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Quantum Computing Power

It may seem too futuristic now, but one day quantum computers might come along and make yours look like a solar powered calculator. Computers work by manipulating pieces of information called bits that come in one of two forms: one or zero. String enough bits together and computers can solve some pretty complicated problems.

The idea behind quantum physics is that subatomic particles can exist in more than one state at the same time. So quantum bits that consist of atoms wouldn't be limited to one state: they could be a one or a zero or both simultaneously or something in between.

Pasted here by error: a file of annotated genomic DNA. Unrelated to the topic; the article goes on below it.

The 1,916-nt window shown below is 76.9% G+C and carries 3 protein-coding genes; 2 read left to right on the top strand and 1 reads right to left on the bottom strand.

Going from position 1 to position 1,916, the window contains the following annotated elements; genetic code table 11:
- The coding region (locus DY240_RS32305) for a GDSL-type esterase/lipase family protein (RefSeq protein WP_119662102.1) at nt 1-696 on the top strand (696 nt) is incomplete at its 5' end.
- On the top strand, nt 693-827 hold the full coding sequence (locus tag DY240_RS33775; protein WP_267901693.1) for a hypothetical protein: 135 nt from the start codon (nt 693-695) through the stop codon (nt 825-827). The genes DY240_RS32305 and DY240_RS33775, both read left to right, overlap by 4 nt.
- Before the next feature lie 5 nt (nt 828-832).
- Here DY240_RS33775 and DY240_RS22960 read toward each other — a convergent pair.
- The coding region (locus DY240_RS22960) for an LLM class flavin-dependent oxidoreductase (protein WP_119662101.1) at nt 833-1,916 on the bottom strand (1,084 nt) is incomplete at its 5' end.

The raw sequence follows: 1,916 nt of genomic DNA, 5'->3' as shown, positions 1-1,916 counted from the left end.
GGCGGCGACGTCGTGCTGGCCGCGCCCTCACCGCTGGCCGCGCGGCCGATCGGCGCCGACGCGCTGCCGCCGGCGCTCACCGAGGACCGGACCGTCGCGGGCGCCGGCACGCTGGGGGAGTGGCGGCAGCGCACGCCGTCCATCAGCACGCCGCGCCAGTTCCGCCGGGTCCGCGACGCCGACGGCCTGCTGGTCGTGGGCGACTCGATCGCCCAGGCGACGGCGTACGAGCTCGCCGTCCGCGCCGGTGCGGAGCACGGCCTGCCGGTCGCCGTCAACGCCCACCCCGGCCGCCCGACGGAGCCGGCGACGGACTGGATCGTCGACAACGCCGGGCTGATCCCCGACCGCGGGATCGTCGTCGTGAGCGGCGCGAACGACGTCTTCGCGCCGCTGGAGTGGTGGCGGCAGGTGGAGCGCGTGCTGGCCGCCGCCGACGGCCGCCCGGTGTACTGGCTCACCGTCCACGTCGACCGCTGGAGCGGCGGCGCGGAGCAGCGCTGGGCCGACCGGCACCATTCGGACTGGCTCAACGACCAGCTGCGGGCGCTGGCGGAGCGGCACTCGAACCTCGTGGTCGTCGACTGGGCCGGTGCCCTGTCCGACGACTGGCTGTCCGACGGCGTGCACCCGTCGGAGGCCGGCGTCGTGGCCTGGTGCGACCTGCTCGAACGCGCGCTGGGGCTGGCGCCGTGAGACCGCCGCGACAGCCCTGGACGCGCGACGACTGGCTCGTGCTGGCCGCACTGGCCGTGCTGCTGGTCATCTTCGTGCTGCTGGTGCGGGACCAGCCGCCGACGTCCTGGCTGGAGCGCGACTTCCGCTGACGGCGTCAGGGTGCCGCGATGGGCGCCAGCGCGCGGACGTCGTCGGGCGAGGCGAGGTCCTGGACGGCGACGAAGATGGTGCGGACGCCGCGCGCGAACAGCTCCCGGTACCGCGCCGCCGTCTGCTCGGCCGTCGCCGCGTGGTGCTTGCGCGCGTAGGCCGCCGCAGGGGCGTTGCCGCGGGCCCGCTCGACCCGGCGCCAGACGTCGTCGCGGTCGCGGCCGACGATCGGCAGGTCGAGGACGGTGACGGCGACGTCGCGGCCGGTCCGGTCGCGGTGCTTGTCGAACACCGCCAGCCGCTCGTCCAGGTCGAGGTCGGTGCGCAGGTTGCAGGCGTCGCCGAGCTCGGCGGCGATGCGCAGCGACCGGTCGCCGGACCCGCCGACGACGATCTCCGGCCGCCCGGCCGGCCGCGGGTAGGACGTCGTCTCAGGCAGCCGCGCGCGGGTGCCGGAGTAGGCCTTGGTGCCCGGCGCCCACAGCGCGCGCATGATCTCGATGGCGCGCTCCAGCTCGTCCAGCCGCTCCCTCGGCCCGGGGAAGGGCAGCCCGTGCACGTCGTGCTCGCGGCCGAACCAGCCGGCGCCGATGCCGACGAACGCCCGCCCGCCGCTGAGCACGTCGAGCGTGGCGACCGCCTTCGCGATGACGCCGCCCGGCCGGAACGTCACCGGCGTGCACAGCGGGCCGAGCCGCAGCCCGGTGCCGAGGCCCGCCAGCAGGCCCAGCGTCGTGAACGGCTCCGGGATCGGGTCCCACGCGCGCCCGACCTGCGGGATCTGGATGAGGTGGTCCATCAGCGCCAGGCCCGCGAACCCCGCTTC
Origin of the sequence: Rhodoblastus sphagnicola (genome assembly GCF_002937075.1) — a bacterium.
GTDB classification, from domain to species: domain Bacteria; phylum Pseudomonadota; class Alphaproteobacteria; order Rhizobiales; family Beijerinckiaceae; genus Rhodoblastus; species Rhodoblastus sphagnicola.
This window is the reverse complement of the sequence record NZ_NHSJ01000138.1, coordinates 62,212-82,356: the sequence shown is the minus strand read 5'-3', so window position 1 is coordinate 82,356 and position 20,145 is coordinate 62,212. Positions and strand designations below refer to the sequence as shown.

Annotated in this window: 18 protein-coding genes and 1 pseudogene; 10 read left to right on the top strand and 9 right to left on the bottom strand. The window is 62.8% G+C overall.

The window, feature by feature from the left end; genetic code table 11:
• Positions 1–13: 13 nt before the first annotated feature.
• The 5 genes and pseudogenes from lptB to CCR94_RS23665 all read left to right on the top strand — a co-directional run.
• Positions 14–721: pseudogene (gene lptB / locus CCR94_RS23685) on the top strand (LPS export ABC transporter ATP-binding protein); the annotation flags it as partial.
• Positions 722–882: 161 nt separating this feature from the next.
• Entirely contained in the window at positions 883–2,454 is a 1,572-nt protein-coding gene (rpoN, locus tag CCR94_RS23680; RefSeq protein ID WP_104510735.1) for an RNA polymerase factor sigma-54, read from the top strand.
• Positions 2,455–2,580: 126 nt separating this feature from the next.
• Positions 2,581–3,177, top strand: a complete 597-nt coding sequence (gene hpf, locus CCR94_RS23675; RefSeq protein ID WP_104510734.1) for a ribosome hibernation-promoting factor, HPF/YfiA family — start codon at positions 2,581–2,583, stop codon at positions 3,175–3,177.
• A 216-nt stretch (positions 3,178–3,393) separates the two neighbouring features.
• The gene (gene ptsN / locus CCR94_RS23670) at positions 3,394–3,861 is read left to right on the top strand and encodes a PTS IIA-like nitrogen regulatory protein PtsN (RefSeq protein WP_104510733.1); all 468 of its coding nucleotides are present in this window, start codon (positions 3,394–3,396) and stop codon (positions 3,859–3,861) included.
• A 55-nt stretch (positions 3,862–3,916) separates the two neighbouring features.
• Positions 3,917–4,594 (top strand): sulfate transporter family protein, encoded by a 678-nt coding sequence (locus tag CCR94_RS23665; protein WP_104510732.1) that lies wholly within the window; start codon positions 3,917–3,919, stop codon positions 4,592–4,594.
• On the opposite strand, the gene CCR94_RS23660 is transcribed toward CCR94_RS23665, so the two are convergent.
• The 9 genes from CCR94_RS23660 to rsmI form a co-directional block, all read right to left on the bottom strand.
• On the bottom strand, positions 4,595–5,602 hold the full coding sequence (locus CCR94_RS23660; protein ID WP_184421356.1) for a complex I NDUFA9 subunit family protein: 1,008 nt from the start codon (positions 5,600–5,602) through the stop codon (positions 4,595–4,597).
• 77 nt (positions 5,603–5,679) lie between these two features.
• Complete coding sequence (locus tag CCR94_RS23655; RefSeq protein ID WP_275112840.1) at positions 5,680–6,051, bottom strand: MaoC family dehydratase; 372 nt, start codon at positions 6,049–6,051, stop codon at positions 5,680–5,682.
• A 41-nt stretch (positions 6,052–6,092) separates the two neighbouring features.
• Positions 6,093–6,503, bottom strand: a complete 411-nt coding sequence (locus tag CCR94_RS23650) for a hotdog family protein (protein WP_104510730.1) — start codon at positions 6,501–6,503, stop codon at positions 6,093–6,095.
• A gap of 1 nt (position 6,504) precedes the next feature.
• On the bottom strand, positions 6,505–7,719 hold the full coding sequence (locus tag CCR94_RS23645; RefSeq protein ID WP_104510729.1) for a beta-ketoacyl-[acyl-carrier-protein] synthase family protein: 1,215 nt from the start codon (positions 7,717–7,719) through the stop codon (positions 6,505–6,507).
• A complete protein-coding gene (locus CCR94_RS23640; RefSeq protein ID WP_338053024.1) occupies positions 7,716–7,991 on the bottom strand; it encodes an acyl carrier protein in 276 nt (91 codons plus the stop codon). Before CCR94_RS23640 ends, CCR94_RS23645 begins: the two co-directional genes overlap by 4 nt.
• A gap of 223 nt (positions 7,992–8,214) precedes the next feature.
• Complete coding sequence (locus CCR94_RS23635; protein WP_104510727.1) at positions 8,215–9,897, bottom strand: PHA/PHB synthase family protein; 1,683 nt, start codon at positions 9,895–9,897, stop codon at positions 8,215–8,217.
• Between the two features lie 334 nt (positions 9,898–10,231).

Basically, a quantum computer reading a bunch of atomic bits could process all of these possibilities and perform a million calculations at once, while old computers are forced to do them one at a time.

Sadly, it'll be years before we've developed the technology to build commercial quantum computers. And even then, chances are they won't end up on your desktop.

In order to work, quantum computers will have to function in very low temperatures. The kind of computing power we're talking about will most probably be used for factoring large numbers and encoding and decoding information.

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